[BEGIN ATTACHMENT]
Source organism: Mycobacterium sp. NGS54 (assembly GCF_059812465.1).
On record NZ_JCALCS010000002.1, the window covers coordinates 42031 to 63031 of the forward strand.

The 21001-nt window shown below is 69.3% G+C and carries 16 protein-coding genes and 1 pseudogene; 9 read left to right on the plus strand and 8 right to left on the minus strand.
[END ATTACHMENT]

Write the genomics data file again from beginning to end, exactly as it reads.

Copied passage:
Source organism: Mycobacterium sp. NGS54 (assembly GCF_059812465.1).
On record NZ_JCALCS010000002.1, the window covers coordinates 42031 to 63031 of the forward strand.

The 21001-nt window shown below is 69.3% G+C and carries 16 protein-coding genes and 1 pseudogene; 9 read left to right on the plus strand and 8 right to left on the minus strand.